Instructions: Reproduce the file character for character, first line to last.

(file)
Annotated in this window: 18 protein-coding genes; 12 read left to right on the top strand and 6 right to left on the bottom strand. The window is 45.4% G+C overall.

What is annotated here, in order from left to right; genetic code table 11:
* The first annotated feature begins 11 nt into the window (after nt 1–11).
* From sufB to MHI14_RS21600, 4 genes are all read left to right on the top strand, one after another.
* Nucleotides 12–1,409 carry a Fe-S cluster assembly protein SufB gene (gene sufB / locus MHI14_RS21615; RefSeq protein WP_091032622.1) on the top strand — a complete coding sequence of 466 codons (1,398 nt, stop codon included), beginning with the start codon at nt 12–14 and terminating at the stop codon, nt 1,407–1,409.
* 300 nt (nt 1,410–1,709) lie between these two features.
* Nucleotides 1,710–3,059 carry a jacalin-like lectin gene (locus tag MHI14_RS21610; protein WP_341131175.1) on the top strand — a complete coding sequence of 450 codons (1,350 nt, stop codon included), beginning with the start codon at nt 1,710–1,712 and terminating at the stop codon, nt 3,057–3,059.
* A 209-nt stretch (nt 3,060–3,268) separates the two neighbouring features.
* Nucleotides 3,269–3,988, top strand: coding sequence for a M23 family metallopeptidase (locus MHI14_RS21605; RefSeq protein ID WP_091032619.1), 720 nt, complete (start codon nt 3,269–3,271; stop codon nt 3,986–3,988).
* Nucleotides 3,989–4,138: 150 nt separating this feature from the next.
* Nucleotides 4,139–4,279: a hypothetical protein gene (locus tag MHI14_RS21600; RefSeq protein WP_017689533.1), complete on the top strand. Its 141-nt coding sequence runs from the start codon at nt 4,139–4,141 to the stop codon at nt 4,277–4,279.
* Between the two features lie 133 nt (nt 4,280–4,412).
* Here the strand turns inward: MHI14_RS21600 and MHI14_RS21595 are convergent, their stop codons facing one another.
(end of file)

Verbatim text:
Annotated in this window: 18 protein-coding genes; 12 read left to right on the top strand and 6 right to left on the bottom strand. The window is 45.4% G+C overall.

What is annotated here, in order from left to right; genetic code table 11:
* The first annotated feature begins 11 nt into the window (after nt 1–11).
* From sufB to MHI14_RS21600, 4 genes are all read left to right on the top strand, one after another.
* Nucleotides 12–1,409 carry a Fe-S cluster assembly protein SufB gene (gene sufB / locus MHI14_RS21615; RefSeq protein WP_091032622.1) on the top strand — a complete coding sequence of 466 codons (1,398 nt, stop codon included), beginning with the start codon at nt 12–14 and terminating at the stop codon, nt 1,407–1,409.
* 300 nt (nt 1,410–1,709) lie between these two features.
* Nucleotides 1,710–3,059 carry a jacalin-like lectin gene (locus tag MHI14_RS21610; protein WP_341131175.1) on the top strand — a complete coding sequence of 450 codons (1,350 nt, stop codon included), beginning with the start codon at nt 1,710–1,712 and terminating at the stop codon, nt 3,057–3,059.
* A 209-nt stretch (nt 3,060–3,268) separates the two neighbouring features.
* Nucleotides 3,269–3,988, top strand: coding sequence for a M23 family metallopeptidase (locus MHI14_RS21605; RefSeq protein ID WP_091032619.1), 720 nt, complete (start codon nt 3,269–3,271; stop codon nt 3,986–3,988).
* Nucleotides 3,989–4,138: 150 nt separating this feature from the next.
* Nucleotides 4,139–4,279: a hypothetical protein gene (locus tag MHI14_RS21600; RefSeq protein WP_017689533.1), complete on the top strand. Its 141-nt coding sequence runs from the start codon at nt 4,139–4,141 to the stop codon at nt 4,277–4,279.
* Between the two features lie 133 nt (nt 4,280–4,412).
* Here the strand turns inward: MHI14_RS21600 and MHI14_RS21595 are convergent, their stop codons facing one another.